Researchers in the UK have launched a coronavirus tracking smartphone app and are urging everyone to use it to help us track the spread of the deadly disease.
The COVID-19 Symptom Tracker app can be downloaded for free for both iOS and Android devices. It asks users to put in details like their age, sex and postcode and then take one minute each day to report on whether or not they feel healthy.
If not, they can answer questions on a wide range of symptoms like a dry cough, fever or fatigue.
The app will help health officials build up a picture of how the virus is spreading through the UK and what can be done to help areas most at risk. The app was a collaborative effort from researchers at Kings College London and Guy’s and St Thomas’ hospitals alongside the health data company ZOE.
‘These are worrying times for everyone. The more of the public that use the app, the better the real-time data we will have to combat the outbreak in this country,’ said Tim Spector, a professor of genetic epidemiology at King’s, who is leading the work.
While the app is being released to the general public, it is also being used specifically by 5,000 pairs of twins and their families across the UK.
‘Comparing genetically identical twins with non-identical twins, who are as related as regular siblings, will enable researchers to separate the effects of genes from environmental factors such as diet, lifestyle, previous illnesses and infections, and the microbes within the gut (microbiome),’ explained King’s.
‘Samples taken from the twin group will be used to generate a biobank for use in future research projects investigating infection and immune responses.’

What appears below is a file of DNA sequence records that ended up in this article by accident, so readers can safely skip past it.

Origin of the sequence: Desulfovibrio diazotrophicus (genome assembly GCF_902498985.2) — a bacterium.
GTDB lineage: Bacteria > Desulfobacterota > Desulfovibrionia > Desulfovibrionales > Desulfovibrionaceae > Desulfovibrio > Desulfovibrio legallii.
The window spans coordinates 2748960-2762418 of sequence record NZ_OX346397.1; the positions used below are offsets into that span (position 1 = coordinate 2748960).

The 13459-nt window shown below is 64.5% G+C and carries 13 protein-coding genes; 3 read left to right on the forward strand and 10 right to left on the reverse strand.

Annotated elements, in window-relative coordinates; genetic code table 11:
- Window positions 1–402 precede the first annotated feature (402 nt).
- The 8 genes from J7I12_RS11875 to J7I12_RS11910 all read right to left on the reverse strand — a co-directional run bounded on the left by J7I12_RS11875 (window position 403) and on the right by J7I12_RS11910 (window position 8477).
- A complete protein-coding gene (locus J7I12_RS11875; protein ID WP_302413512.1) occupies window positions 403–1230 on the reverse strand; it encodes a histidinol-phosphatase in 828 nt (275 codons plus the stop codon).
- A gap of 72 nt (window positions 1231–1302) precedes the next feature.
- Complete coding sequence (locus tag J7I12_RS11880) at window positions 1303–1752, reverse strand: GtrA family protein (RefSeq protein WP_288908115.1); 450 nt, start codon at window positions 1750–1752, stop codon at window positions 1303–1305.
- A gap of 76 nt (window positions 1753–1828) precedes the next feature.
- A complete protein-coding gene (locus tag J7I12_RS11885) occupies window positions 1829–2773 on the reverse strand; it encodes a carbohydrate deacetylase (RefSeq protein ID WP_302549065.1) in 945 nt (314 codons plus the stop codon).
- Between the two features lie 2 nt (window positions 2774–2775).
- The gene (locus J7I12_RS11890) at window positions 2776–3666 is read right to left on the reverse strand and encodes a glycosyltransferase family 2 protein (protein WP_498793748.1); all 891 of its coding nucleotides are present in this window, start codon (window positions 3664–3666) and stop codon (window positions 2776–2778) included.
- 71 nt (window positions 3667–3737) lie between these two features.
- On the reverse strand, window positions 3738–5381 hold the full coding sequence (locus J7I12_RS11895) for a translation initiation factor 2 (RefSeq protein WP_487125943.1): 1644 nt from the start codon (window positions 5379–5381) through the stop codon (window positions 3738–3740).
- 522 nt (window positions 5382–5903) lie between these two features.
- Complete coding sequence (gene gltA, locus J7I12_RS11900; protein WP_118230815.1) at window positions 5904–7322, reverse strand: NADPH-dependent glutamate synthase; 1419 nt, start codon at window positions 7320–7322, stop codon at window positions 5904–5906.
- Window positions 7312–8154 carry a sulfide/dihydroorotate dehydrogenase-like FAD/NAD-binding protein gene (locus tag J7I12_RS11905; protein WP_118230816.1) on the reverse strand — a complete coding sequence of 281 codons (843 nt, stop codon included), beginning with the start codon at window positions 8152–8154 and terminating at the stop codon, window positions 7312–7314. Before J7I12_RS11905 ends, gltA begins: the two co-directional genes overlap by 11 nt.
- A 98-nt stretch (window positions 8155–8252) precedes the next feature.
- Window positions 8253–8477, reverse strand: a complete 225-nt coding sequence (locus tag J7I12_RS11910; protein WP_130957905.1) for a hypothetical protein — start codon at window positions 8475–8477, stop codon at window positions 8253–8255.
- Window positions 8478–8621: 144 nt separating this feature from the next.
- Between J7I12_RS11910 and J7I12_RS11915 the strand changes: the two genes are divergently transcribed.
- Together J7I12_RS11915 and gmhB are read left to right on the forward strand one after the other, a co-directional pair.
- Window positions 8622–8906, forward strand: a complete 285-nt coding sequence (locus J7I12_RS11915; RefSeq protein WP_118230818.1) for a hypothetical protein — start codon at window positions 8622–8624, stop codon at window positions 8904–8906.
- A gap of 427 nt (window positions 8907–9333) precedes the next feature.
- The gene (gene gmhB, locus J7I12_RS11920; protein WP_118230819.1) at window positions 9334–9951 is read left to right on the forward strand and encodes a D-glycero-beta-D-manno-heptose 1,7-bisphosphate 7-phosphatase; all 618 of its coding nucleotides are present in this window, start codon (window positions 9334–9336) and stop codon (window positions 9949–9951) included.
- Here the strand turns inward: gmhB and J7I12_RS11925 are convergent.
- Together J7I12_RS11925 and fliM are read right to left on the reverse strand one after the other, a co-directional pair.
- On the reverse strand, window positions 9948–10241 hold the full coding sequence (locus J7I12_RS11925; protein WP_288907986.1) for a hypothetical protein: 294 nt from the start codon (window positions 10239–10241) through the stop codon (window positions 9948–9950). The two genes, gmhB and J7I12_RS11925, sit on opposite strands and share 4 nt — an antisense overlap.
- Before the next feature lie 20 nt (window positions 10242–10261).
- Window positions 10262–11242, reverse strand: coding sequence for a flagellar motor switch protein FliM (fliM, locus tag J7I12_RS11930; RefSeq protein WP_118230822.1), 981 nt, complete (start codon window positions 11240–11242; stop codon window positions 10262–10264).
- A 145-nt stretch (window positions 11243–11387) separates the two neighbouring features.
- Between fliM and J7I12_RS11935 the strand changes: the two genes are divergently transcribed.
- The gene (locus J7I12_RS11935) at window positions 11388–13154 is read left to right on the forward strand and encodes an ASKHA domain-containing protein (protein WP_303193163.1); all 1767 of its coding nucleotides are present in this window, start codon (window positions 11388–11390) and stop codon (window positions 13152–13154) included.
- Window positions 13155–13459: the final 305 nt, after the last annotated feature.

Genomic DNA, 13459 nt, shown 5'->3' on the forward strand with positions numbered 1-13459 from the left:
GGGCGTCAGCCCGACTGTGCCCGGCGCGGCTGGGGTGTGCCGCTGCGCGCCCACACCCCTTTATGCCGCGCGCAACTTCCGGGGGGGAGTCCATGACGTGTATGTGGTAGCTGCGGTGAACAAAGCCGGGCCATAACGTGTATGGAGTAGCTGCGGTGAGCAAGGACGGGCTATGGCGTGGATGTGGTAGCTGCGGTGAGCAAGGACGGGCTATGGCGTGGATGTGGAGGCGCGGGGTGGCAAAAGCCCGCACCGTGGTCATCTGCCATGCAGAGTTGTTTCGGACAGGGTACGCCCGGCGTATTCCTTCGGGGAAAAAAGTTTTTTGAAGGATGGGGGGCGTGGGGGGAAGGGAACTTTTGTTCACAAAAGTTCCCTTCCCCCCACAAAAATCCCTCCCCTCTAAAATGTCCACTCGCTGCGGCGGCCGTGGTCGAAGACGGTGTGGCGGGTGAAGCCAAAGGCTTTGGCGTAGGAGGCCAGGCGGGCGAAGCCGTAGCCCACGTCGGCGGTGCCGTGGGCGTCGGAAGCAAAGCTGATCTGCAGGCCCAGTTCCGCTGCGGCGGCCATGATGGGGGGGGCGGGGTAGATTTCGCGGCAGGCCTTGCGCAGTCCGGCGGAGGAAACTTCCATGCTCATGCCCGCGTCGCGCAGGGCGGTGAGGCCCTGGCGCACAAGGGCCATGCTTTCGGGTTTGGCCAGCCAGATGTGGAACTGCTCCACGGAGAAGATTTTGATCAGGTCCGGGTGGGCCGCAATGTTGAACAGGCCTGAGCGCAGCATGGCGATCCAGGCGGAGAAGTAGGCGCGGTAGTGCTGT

If any of the twins report symptoms of the COVID-19 virus they will be sent a home testing kit for confirmation.
‘Our twins are fantastically committed, enthusiastic health research participants who have already been studied in unprecedented detail, putting us in a unique position to provide vital answers to support the global fight against COVID-19,’ Professor Spector said.
Europe and the US has recently become the epicenter of the worldwide pandemic.
Latest figures show Italy has 63,928 confirmed cases, while Spain is the third-worst hit country in the world, with medics currently treating 39,673 patients struck with the virus.
More than 41,000 people have tested positive in the US, while New York alone has around 5% of the world’s cases with 12,305 infected.
According to the John Hopkins Coronavirus Resource Centre, 383,944 have tested positive worldwide, with 16,500 deaths. However, 101,911 people have recovered.
Although China still has the most confirmed cases (81,558), rates have dramatically slowed and life is beginning to return to normal in the Hubei province where businesses are re-opening.
It is followed by Italy, the US, Spain and Germany with 29,560. France comes in seventh place with 20,149, Switzerland is ninth with 8,795 and the UK is just one behind.
All country leaders have imposed draconian restrictions to combat the spread of the virus and relieve some pressure on overworked, frontline medical workers who are working around the clock to save lives.
Director general of the WHO, Tedros Adhanom Ghebreyesus, warned yesterday that the virus is spreading even faster and governments must step up to do more to combat it.
He tweeted: ‘The #Covid19 pandemic is accelerating. It took 67 days from the 1st reported case to reach the first 100K cases, 11 days for the second 100K cases & just 4 days for the third 100K cases.’
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Source: Metro News UK